This post is a departure for me as I usually just blog about the stock purchases that I make so that I can come back and see what I was thinking when I purchased them. But after doing some research for the next version of my UK Dividend Champions List (to be released around 4th Jan), I thought I’d write about some of the companies I looked at. So here’s the first part of my eclectic view of the UK’s Pharmaceutical dividend stocks as a sneak peak at the List update next week.
I intend this article as a stepping-stone for more detailed analysis by the reader if any company looks interesting. I came across some general guidelines for analyzing pharmaceutical companies in my web travels that may be useful if you’re doing further research into this industry.
UK Pharmaceutical stocks
Pharmaceutical companies have the potential for amazing growth; had you bought $1,000 worth of shares in Mylan Inc (MYL) back in 1976, your investment at the end of the year 2000 would be worth $1.5 million; half as much again as the $1 million you would have obtained from a similar investment in Berkshire Hathaway (BRK) through that same period. However it’s also fraught with expensive research, testing and regulation that can end in failure in the quest for a cure. In addition, once a drug is patented, it is protected for only 20 years after which competitors can make their own generic versions and typically the actual protected duration is nearer 10 to 12 years when time for clinical testing is included.
Dividend Contenders (10-24 years of dividend growth)
Genus plc (13 years)
Genus plc (GNS) was formed in 1994 from the Breeding and Production Division of the UK Government’s Milk Marketing Board when that agency was disbanded. It acquired American Breeders Service (ABS Global) in 1999 and the Pig Improvement Company (PIC) with its purchase of Sygen International plc in 2005. It operates in three segments; Genus ABS (dairy and beef products), Genus PIC (porcine products) and Genus Asia (both porcine and beef products for Asia). The company has a £762M market cap.
Genus has increased its dividend for 13-years on a Calendar Year basis (and FY basis too) since 2001 when it failed to increase its 2001 dividend. I’ve only been able to find the dividend history as far back as the year 2000, so I don’t know how long it’s been paying dividends in total.
It has averaged a 10-year dividend growth rate of 10% and offers a 1.4% yield. The Payout Ratio is low and has stayed in the 40-20% range over the last 10 years with a current payout ratio of 35%. Dividend Cover is 2.7x and Net Gearing is 47%.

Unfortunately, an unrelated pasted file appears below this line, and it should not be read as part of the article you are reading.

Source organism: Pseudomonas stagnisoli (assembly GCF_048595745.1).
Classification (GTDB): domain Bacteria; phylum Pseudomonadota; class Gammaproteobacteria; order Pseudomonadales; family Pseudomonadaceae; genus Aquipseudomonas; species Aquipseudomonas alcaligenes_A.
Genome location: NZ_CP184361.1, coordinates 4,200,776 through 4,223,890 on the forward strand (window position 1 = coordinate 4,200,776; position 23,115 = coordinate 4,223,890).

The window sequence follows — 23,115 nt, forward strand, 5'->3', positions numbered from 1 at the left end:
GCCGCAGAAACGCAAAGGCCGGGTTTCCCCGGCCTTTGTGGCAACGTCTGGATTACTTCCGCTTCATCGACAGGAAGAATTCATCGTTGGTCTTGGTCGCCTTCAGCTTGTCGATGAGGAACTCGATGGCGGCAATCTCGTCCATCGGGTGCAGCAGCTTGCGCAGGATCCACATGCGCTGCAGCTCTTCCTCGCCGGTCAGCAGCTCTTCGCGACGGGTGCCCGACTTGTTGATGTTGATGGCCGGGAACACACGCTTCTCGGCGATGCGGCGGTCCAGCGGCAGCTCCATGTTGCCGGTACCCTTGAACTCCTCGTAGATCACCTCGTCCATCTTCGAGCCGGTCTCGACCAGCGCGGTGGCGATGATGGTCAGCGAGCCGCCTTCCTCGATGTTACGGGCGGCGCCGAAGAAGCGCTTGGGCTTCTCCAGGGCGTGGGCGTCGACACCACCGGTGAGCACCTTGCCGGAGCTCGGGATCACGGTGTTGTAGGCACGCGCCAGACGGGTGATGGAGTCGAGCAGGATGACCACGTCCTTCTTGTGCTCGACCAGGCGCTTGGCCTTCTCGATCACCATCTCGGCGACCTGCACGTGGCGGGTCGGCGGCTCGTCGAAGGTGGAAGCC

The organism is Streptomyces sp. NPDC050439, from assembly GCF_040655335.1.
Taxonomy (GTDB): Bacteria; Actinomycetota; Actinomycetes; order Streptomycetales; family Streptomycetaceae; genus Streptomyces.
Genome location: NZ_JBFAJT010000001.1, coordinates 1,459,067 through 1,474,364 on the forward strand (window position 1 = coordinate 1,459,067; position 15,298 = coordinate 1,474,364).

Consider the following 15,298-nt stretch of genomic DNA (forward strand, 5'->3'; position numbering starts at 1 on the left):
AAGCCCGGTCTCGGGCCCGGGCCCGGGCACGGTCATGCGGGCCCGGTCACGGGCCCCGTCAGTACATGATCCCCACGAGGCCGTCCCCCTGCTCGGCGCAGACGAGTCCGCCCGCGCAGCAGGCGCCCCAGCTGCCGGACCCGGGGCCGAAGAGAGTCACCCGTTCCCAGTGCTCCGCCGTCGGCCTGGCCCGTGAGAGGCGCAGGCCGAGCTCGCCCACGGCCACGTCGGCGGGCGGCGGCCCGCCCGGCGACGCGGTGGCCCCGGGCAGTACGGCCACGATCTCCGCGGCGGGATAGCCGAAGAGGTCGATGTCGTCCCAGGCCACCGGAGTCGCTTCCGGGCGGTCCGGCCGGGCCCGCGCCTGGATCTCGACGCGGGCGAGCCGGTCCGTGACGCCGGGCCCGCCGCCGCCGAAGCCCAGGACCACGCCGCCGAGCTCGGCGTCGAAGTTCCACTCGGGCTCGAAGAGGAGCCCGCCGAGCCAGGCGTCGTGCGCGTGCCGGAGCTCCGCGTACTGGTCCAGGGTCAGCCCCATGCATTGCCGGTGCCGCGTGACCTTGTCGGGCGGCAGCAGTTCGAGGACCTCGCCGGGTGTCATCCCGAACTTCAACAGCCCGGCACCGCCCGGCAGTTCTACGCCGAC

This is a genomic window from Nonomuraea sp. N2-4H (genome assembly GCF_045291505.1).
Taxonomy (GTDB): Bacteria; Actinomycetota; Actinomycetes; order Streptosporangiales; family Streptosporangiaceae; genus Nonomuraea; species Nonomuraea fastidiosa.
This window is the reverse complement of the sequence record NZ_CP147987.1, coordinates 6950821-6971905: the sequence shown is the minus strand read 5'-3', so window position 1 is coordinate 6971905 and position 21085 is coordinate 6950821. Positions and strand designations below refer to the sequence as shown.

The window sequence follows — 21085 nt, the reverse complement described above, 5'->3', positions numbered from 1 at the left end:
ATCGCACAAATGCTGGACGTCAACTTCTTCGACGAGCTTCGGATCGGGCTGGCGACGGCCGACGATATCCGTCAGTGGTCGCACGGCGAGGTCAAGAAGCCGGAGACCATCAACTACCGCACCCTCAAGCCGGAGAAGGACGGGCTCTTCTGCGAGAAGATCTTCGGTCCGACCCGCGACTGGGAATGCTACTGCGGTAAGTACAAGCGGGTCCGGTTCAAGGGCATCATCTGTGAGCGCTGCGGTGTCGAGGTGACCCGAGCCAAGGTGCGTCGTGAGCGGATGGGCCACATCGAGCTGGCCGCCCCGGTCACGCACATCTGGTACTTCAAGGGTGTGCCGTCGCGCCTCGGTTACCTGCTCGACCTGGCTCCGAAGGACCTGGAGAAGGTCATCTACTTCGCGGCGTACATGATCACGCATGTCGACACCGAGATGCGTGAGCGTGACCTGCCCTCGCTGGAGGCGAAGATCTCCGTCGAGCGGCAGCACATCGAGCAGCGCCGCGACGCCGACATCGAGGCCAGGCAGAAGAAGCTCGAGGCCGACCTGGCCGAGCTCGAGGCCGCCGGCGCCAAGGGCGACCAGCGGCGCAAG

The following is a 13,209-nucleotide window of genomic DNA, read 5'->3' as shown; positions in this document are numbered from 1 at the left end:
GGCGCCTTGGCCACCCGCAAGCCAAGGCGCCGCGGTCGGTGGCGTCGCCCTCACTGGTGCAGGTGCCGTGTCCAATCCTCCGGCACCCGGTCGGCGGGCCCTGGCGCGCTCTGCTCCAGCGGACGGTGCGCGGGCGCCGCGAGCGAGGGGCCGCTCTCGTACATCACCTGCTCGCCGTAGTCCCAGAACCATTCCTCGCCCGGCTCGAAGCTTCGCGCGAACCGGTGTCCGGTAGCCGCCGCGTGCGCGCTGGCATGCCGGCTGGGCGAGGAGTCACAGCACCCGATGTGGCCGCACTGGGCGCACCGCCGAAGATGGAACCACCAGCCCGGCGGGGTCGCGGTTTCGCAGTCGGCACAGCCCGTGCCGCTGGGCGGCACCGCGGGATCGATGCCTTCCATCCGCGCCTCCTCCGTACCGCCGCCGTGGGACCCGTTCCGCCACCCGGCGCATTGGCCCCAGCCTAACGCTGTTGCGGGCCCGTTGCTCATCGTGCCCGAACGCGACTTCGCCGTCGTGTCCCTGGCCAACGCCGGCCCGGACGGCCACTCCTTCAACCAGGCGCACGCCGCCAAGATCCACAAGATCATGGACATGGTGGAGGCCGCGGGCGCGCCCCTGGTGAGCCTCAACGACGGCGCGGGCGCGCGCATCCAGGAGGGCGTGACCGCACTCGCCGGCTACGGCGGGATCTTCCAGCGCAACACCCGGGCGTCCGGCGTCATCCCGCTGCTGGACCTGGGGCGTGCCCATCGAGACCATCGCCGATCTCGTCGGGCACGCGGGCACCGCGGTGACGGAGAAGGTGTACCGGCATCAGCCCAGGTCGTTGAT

The company does seem to be fairly committed to a progressive dividend growth strategy and it’s included as one of their Corporate Goals. Two of the main future risks increasing this year as identified by the company were volatility in China with growing the business and outbreak of diseases affecting livestock such as an outbreak of PEDv in the US that affected the porcine industry.
Price/Earnings is high at 26.7 by US standards where the S&P has an average of 18.7. The company’s P/E value is quite high overall over the last 10 years and has been >= 20 for the last 4 years, being a little bit lower this year. Estimated EPS growth next year is 9%.
Analysts in general seem quite bullish on this company with more buy recommendations than hold on Morningstar. For me the dividend yield isn’t high enough to justify an interest however.
Dechra Pharmaceuticals plc (11 years)
Founded in 1997 from a management buy-out, Dechra Pharmaceuticals (DPH) manufactures veterinary products, operating in two divisions – US Pharmaceuticals and European Pharmaceuticals. In 2003 it sold its Services segment and the company is now focused on veterinary pharmaceuticals and related products. Dechra has a £735M market cap.
Dechra has increased its dividend for the last 11 years on a CY basis (as well as FY), having failed to increase its dividend in 2003. It first started paying dividends in 2001.
The company has averaged a 12% dividend growth average over 10-years with a 10% increase from last year. The dividend yield is 1.8% with a Payout Ratio of 65%, an improvement over last year’s 100% value. Prior to 2011 the Payout Ratio was typically less than 50%, in subsequent years it’s always been higher so there is a risk that the dividend growth isn’t sustainable at these levels. Dividend Cover is 4.4x and Net Gearing is 23%.
Dechra does not define a specific dividend policy in their Annual Report; their strategic focus is to generate growth and shareholder value by concentrating on their drug portfolio, delivering the products in their development pipeline and expand via acquisitions. The two increasing risks identified in their report are regulatory risk and a risk of being short of suitable personnel for the planned goals and projected growth.